I had been feeling down & not really in the mood to write for a few weeks. In large part, it was because it felt like we were having some pretty awful luck with our animals. And that just takes the wind out of your sails, and any creative urge drained away.
Not too long after I wrote the post about settling in our little piglets, I had taken the youngest & gentlest of the pigs, Tocino, to the Boy's school along with one of our chickens for a story time show & tell. ("What does Tocino mean in Spanish kids? That's right - Bacon!!")
The first graders all paraded out to the school yard where we set up a smallish pen, and gave them an introduction to some of the basics of keeping animals, how we protect them, why we enjoy them, and then finished off by telling one of my favorite stories, The Old Woman & Her Pig.
A few days later, the pigs vanished.
As they get older, they get trained to the electric fence - a few shocks on the snout, and you wouldn't go near that thing either. In reality, it's not much of a barrier, but pigs are smart, and given the choice, they'll stay inside it just fine. This lets me expand their pen to a larger and larger run, and gives them plenty of room to roam and root, and enjoy. The three little pigs, Rocky, Tocino & The Spare, all seemed content and happy in the space, and all was well.
Then one evening, they got spooked. Hard. Bad enough to rush and burst through the fence despite the electric shock, and to completely disappear into the woods. I was out meeting a colleague for an early dinner, and my Bride and the kids did an initial search, walking the woods, hoping for some sign of the little guys. Nothing.
By the time I got home, it was late, and full dark. I walked the woods, but couldn't see a thing. The next morning, and the morning after that, I was up in the pre-dawn twilights, fending off ticks and walking the woods in widening circles, rattling a bucket full of peanuts, hoping to see some sign of them.
A pig will range about a 1/4 mile a day, if not bothered. And usually you might find sign of them rooting or bedding down. They're not exactly tidy creatures, and can make quite a mess when they're snuffling through the underbrush for food. But I didn't see a thing. These little guys were gone. I was pretty sure coyotes would get them - or had already. We have plenty around here, and the pigs were relatively tiny still - less than 15 weeks old. After a few days, I had to give up hope. The kids (and I) got another lesson about life on a farm, however small.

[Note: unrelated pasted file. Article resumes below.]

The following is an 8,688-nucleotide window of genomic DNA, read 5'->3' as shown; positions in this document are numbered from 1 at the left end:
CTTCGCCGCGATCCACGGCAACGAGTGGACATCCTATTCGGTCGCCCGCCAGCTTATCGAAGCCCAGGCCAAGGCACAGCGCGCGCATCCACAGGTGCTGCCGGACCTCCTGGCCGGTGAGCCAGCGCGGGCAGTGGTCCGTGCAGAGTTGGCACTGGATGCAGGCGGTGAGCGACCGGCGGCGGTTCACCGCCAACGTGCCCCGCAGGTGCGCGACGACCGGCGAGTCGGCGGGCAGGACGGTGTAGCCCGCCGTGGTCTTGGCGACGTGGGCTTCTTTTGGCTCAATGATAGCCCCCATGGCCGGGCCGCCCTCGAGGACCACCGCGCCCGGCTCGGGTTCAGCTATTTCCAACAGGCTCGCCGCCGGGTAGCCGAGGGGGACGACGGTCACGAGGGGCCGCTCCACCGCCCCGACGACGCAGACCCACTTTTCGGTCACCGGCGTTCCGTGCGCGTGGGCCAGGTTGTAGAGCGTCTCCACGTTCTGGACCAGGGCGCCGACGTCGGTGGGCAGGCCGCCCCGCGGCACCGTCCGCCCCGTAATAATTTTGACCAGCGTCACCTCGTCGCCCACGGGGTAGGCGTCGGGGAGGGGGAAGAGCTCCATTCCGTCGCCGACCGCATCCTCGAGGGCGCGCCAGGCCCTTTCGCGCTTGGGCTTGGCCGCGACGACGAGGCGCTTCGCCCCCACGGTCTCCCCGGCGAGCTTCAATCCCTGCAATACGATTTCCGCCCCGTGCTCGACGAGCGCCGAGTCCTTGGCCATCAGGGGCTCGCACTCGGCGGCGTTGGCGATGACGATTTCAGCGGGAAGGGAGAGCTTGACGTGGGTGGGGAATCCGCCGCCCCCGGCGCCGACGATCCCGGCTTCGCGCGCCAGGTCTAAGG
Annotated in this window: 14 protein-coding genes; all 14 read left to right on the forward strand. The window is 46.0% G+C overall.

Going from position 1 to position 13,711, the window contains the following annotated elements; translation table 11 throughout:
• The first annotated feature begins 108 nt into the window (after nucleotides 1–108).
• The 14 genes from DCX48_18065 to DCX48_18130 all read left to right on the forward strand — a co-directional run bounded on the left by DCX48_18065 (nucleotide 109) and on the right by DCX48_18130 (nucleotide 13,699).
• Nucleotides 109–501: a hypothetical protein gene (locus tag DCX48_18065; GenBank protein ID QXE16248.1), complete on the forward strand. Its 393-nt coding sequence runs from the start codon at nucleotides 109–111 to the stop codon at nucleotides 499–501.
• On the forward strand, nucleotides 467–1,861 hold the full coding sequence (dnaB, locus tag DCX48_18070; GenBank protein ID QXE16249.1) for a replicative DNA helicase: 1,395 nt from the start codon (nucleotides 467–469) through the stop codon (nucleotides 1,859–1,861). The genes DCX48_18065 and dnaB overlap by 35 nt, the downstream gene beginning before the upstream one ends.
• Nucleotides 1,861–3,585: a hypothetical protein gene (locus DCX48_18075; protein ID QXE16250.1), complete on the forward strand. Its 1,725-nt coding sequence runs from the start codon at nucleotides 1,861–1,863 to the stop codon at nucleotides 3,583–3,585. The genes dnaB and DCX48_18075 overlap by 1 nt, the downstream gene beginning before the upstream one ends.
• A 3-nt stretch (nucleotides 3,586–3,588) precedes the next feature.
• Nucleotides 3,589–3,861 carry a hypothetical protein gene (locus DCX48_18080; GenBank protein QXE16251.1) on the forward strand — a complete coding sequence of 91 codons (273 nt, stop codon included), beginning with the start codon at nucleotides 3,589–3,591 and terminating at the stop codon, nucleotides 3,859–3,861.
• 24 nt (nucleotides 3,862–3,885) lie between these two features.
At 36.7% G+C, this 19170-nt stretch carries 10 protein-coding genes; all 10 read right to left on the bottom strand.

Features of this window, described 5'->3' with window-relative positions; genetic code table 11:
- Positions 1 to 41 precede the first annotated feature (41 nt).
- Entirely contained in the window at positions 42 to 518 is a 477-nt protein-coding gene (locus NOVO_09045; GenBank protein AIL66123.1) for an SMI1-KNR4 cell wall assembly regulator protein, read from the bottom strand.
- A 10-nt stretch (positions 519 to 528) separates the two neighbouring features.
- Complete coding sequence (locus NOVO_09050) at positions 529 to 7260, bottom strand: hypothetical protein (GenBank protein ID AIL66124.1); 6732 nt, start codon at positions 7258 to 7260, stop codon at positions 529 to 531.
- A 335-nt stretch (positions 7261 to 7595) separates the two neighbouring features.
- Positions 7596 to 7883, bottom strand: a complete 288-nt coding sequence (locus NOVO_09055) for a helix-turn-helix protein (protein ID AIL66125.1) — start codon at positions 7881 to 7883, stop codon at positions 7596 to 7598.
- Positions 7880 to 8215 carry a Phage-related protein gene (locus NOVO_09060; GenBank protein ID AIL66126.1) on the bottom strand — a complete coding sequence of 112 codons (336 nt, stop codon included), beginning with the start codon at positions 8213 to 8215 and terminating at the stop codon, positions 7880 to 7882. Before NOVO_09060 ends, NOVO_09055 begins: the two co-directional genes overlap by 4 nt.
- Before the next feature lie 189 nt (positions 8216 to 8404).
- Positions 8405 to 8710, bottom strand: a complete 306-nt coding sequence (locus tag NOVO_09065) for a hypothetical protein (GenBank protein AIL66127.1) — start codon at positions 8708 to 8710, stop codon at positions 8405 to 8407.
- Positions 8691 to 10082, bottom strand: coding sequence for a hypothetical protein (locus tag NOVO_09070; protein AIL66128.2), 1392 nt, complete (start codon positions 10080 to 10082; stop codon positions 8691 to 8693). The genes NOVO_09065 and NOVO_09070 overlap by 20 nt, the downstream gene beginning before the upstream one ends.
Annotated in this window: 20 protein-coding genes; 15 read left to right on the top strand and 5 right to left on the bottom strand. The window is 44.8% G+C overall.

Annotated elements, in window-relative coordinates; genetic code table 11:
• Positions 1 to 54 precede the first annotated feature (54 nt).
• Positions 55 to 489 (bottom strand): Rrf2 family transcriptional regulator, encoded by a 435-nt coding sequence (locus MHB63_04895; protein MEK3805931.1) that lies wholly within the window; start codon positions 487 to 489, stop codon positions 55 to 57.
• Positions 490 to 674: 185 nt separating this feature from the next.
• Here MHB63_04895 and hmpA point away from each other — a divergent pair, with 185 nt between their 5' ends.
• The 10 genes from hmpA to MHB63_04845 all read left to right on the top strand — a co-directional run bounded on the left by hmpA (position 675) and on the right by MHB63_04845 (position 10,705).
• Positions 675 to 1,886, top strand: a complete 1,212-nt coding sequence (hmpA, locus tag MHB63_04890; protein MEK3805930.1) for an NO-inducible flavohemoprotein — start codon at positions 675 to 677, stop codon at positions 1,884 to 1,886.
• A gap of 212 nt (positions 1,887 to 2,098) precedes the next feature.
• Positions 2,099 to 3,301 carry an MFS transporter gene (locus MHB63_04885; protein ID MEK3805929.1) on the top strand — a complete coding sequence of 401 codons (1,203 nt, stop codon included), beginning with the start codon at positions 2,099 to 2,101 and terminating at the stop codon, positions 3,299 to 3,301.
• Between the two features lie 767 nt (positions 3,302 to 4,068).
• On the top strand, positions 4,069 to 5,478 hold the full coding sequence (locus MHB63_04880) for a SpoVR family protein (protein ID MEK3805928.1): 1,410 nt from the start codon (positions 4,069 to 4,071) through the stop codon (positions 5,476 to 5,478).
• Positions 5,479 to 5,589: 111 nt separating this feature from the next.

A couple of weeks later, I came home to hear from the Critter that a chicken had died. It was one of our younger ones (~ 16 months). No real indication as to why - but that's often the case with chickens. They're not meant for long lives to begin with, and a hen that's more than 3 is in her golden years. The corpse was stretched out in the pen, and the other chickens were avoiding it. No sign of predators. It was just that chicken's day to die.
The Critter takes care of the chickens - feeds & waters them, and collects the eggs to sell. But it's still somehow my job to take care of the dead ones, when they occur. I walked out, collected the carcass and disposed of it in the woods.
A day or two more went by, and I started to smell something obnoxious. It was stronger outside on the back patio. It took me two days to figure it out. Turns out, a few peanuts had been left in the bottom of the pig bucket, which was sitting up next to the back porch. A rat had gotten into the bucket and couldn't get back out. The rat had at least had a final meal, which I assume it enjoyed. But then the rains came, and it's carcass was swollen and smelling by the time I found it.
The Boy said "Yes. I saw that a few days ago."
Really? For future reference, there are things you need to tell your father, kid. "I saw a dead animal on the back porch" is on that list.
Then our dog, Maggie, pulled up lame, and had to be taken to the vet. That's a longer story, but I was beginning to think that - were I a suspicious fellow - all these animals dropping around us would have to have been some kind of sign.
When the pigs disappeared, I sent out word to our local town chicken-raisers email group. (What, you don't have one of those?) And I called our town police department to let them know. Just in case anyone called in a sighting of little curled tails fleeing down the trail.
"Sure, Mr. Grady. You bet we'll keep an eye out. But you know, there are a lot of coyotes in Carlisle..."
There was no word, and no sighting over the weeks that passed. And while I occasionally looked into the woods along the side of the road as I drove by, hoping to see some little spotted piglets, I was pretty sure that the they had already made some pack of predators a perfect late spring meal.
Little did I know.